Learn how to a build a cloud-first strategyRegister Now

x
?
Solved

Replacing Servers in an Existing Domain

Posted on 2006-04-08
6
Medium Priority
?
243 Views
Last Modified: 2010-05-18
We have a domain consisting of a Domain Controller, a Terminal Server, and an Exchange Server. OS is Win 2003 Server. The DC and Term. Server both need to be replaced however we are concerned that this will affect the Exchange Server. The computer names will not change nor will the IP addresses and the DNS settings will be the same when the two computers are replaced. What will be the result of this change when the Exchange Server is confronted with these new computers?
0
Comment
Question by:Generator
6 Comments
 
LVL 97

Expert Comment

by:Lee W, MVP
ID: 16409965
If you do things right, there will be no change.

Keeping the same names will cause this to take longer than it should, but if need the names you need the names:

1.  Add new server with a NEW NAME and a different IP (we'll change it later) and run DCPROMO on it to make it a domain controller.
2.  Once the new server is a domain controller, transfer the FSMO roles, DNS, and global catalog to it.
3.  Run DCPROMO on the existing DC.  This makes it a member server.
4.  Rename the original DC to something else and change it's IP.
5.  run DCPROMO on the original server and promote it to a DC again.
6.  Transfer the FSMO roles, GC, and DNS back to the original server with the new name.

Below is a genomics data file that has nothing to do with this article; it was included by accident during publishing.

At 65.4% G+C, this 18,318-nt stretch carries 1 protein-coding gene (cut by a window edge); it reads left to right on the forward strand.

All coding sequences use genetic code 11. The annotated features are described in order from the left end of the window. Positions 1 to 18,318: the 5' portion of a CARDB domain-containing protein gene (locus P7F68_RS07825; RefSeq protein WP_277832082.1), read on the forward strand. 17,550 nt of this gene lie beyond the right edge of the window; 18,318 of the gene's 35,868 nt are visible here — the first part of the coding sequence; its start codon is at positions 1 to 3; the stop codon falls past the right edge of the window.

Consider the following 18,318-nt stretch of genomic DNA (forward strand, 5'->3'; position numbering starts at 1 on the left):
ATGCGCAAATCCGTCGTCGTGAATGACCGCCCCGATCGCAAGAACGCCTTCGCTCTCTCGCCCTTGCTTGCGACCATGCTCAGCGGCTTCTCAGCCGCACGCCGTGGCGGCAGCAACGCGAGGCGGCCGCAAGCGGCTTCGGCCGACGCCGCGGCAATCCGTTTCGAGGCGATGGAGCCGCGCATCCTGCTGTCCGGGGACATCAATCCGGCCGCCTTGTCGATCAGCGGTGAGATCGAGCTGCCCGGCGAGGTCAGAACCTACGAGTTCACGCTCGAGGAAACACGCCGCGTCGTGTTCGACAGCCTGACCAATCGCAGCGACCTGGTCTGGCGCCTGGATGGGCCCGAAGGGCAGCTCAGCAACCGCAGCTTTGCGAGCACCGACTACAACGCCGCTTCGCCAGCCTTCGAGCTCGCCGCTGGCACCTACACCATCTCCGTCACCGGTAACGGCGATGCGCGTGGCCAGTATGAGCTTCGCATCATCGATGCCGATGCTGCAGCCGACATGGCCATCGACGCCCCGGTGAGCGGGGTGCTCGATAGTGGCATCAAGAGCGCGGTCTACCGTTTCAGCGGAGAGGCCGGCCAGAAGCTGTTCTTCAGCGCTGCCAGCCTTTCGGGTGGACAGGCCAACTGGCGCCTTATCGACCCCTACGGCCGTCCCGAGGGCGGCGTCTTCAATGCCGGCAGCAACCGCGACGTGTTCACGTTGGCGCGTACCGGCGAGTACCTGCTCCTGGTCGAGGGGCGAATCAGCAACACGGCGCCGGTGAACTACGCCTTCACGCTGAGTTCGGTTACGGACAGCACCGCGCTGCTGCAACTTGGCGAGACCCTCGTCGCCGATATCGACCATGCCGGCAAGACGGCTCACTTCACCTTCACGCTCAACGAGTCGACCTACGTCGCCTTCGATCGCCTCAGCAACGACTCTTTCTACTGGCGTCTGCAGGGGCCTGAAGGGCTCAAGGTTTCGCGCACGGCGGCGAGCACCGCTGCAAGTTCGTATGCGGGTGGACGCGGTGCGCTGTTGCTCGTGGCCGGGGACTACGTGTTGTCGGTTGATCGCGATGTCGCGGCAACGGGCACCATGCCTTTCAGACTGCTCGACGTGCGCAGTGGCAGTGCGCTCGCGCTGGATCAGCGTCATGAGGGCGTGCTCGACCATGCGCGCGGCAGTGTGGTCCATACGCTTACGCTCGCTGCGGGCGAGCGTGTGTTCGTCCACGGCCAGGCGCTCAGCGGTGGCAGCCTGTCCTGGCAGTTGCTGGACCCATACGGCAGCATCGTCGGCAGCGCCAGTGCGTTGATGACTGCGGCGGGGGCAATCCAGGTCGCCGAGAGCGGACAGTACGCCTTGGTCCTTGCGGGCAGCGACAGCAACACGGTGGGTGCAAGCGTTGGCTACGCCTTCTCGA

7.  Run DCPROMO on the new server DEMOTING it so it is no longer a DC.
8.  Rename the new server to the old server's name and change its IP to the old server's IP.
9.  Run DCPROMO on the new server and make it a DC again.
10.  Transfer the FSMO roles, DNS, and GC back to the new server using the old name and IP.
11.  Demote the old server by running DCPROMO again.
12.  Remove the old server from the network.

BUT, how many DCs do you currently have?  If only one, then leave the original Domain Controller in place and just add another - this will give you redundancy and help ensure if a DC fails, your mail and network doesn't.
0
 

Author Comment

by:Generator
ID: 16410133
This is a case of too many hands in the pot. We came to this company after a number of different techs tried to peacemeal this system to keep it going and consequently we were called in to "fix" things. The Terminal Server was in need of replacement due to wear and tear and upon looking at the way the DC was setup (improperly) we felt it was best to also replace that unit due to numerous errors, lockups, AD errors and slow response time. The only good part of the system was the exchange server. We have 50 users that require access to the system (locally and remotely) and down time is not acceptable (weekend job).
0
 
LVL 51

Expert Comment

by:Keith Alabaster
ID: 16410496
I'd suggest that you will need two weekends for this.

First weekend, get the new server in, dcpromo'ed and add the global catalog within the ntds settings. Add in the dns etc and move the FSMO roles to the new server (remember to create any forwarders etc in the dns as well for when you shutdown the first box.... Move any shares, printers etc

Leave that for the rest of the week to ensure all your replication etc is functioning and as you would expect it to be. Then shutdown the original DC. Does everything continue to operate?
Now do a full backup of the original DC including system state and dcpromo out.